Live Review: Catfish and the Bottlemen

Catfish and the Bottlemen

Terri Prior makes her debut by checking out Welsh indie band Catfish and the Bottlemen at Sydney’s Oxford Art Factory:

Fresh from the success of their breakthrough debut album ‘The Balcony’ these four lads from the other side of the pond are over here supporting indie legends, the Kooks, on their forthcoming tour with a few breakaway gigs.

The band bring that essence of romantic indie pop that has been on the back burner of our airwaves in recent years. Monday night’s gig saw them rock out in a down-to-earth and charismatic way. With their skinny jeans, striped t-shirts and bold hairstyles glistening with sweat, they belted out the likes of Cocoon and Pacifier early in the set, building up the crowd ante and atmosphere.

CatfishFrontman Van McCann has that onstage presence you rarely see in an act breaking on to the scene – holding the crowd in an open dialect throughout, you felt more as if you were partying with your buddies then just awkwardly starring at a band you’d paid to see. Named after the legend that is Van Morrison, McCann is a born frontman.

Delivering a raw and dynamic sound similar to the likes of the Pigeon Detectives with a hint of Razorlight thrown in to the mix, these boys have been taking note from their tour buddies The Kooks in putting on a show for their fans. That being said, it hasn’t come to them on a plate. In a recent article with The Independent the band spoke about their struggles in the past to gather the support from the likes of the NME, who at times had choice words when reviewing their music. Luckily for us, in true indie style, these guys did not sell-out and stayed true to what they believed, making the music they loved. It is this passion that echoed through at the OAF, making you feel like you were on that journey with them.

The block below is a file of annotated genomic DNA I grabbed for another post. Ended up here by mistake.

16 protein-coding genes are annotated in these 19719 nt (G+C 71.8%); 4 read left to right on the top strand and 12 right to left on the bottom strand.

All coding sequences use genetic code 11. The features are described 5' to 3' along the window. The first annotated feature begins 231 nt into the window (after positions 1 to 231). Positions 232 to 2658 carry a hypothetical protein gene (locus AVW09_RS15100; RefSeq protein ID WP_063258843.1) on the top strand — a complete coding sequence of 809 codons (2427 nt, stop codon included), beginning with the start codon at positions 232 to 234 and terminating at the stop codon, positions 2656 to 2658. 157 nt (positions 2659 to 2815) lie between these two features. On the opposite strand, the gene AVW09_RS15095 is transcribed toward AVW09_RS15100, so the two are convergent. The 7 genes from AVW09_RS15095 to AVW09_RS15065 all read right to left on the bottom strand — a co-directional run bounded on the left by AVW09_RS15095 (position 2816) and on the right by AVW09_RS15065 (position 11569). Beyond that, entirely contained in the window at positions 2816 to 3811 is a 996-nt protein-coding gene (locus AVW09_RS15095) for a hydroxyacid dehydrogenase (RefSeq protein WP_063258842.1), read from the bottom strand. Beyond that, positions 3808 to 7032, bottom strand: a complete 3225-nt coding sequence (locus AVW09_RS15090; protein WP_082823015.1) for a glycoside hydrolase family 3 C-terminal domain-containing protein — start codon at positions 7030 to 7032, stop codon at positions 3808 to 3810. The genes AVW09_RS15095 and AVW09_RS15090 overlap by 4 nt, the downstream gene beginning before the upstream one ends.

Oxford Art Factory itself is a really pleasing venue that delivers the exact atmosphere you want as soon as you walk in. The acoustics bounced around perfectly and delivered that deep earthy sound that complimented this band.

catfishMy only teeny issue with the gig was that the band lacked that mega anthem to finish off the evening – that last high to get the crowd pumped and riding a wave as they spill out of the venue, into the night. The end just fizzled to an almost abrupt halt and – with the last strum and a goodbye – the lads were gone. A quick ‘thanks again for coming’ and no encore, it lacked a certain ‘je ne sais pas’ that most indie gigs are renowned for.

As amazing as this band and this gig was I cannot help but feel that we have not seen the best of what they can deliver just yet – which excites us here at Something You Said. There is definitely the potential for an enormous indie anthem or two to come and with rumours of a second album already penned, watch this space!

Terri Prior


Words and pictures by Terri Prior.